GERARD, JOHN (1545-1612), English herbalist and surgeon, was born towards the end of 1545 at Nantwich in Cheshire. He was educated at Wisterson, or Willaston, 2 m. from Nantwich, and eventually, after spending some time in travelling, took up his abode in London, where he exercised his profession. For more than twenty years he also acted as superintendent of the gardens in London and at Theobalds, in Hertfordshire, of William Cecil, Lord Burghley. In 1596 he published a catalogue of plants cultivated in his own garden in Holborn, London, 1039 in number, inclusive of varieties of the same species. Their English as well as their Latin names are given in a revised edition of the catalogue issued in 1599. In 1597 appeared Gerard's well-known Herball, described by him in its preface as "the first fruits of these mine own labours," but more truly an adaptation of the Stirpium historiae pemptades of Rembert Dodoens (1518-1585), published in 1583, or rather of a translation of the whole or part of the same by Dr Priest, with M. Lobel's arrangement. Of the numerous illustrations of the Herball sixteen appear to be original, the remainder are mostly impressions from the wood blocks employed by Jacob Theodorus Tabernaemontanus in his Icones stirpium, published at Frankfort in 1590. A second edition of the Herball, with considerable improvements and additions, was brought out by Thomas Johnson in 1633, and reprinted in 1636. Gerard was elected a member of the court of assistants of the barber-surgeons in 1595, by which company he was appointed an examiner in 1598, junior warden in 1605, and master in 1608. He died in February 1612, and was buried at St Andrews, Holborn.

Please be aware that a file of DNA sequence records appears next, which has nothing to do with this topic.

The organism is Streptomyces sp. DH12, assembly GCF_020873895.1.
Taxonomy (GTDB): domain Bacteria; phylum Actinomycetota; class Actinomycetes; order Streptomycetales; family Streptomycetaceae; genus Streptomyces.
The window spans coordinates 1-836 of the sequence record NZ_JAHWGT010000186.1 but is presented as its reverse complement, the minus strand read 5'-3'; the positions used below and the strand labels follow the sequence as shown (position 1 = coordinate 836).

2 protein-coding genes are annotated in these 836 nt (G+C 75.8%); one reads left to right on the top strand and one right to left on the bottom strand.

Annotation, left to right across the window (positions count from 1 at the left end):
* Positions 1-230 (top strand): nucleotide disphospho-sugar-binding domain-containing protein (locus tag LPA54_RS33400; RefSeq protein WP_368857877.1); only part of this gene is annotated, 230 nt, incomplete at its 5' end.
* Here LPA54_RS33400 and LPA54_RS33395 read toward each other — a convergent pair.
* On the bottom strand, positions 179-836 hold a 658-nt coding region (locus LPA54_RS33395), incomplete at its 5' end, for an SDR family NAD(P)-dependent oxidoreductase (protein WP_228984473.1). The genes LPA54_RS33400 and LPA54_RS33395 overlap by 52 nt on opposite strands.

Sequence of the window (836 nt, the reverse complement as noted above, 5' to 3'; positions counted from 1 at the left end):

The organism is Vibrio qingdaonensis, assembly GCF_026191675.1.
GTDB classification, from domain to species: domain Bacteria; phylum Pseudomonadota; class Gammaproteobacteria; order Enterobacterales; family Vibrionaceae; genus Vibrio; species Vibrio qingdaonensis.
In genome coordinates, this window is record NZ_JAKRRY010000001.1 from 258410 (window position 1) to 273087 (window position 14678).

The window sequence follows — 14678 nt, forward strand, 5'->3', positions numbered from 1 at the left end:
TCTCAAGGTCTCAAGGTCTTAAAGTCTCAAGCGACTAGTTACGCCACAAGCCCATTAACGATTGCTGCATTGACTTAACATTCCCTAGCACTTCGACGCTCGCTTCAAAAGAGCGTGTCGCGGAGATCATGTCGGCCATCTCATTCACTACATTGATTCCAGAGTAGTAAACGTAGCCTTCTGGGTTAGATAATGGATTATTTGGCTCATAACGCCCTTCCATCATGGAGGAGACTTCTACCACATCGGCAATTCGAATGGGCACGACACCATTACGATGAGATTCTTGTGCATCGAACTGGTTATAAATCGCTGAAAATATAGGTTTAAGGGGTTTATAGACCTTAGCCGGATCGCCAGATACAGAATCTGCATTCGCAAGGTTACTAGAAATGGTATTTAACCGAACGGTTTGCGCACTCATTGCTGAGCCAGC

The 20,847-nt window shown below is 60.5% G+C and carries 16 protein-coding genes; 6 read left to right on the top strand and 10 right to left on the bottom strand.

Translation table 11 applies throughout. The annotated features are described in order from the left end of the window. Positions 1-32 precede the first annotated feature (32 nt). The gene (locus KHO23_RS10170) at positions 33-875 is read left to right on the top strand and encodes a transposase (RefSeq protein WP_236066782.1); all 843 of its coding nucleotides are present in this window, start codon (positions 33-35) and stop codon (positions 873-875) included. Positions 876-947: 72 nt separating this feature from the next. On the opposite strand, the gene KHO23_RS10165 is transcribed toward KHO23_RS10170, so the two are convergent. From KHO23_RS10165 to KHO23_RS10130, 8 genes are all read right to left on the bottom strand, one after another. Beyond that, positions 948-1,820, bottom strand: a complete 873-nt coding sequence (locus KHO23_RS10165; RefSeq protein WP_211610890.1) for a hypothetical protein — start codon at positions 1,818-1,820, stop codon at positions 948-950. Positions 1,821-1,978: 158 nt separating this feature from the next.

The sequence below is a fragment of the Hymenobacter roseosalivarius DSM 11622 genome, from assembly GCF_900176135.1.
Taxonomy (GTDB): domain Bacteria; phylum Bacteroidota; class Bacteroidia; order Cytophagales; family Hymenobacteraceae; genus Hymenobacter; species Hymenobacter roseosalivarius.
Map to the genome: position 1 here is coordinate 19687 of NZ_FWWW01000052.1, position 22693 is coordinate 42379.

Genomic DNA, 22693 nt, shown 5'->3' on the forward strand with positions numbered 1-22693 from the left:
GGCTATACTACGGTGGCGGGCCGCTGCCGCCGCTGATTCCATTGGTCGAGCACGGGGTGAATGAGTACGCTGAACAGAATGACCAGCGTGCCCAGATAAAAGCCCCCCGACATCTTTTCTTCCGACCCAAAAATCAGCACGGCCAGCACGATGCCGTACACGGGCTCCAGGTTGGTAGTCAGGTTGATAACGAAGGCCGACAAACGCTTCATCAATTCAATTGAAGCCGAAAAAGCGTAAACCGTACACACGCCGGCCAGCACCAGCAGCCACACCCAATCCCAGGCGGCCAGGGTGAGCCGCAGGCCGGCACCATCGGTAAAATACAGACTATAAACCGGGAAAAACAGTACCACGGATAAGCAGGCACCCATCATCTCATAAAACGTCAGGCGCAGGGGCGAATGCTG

See Johnson's preface to his edition of the Herball; and A Catalogue of Plants cultivated in the Garden of John Gerard in the years 1596-1599, edited with Notes, References to Gerard's Herball, the Addition of modern Names, and a Life of the Author, by Benjamin Daydon Jackson, F.L.S., privately printed (London, 1876, 4to).
Note - this article incorporates content from Encyclopaedia Britannica, Eleventh Edition, (1910-1911)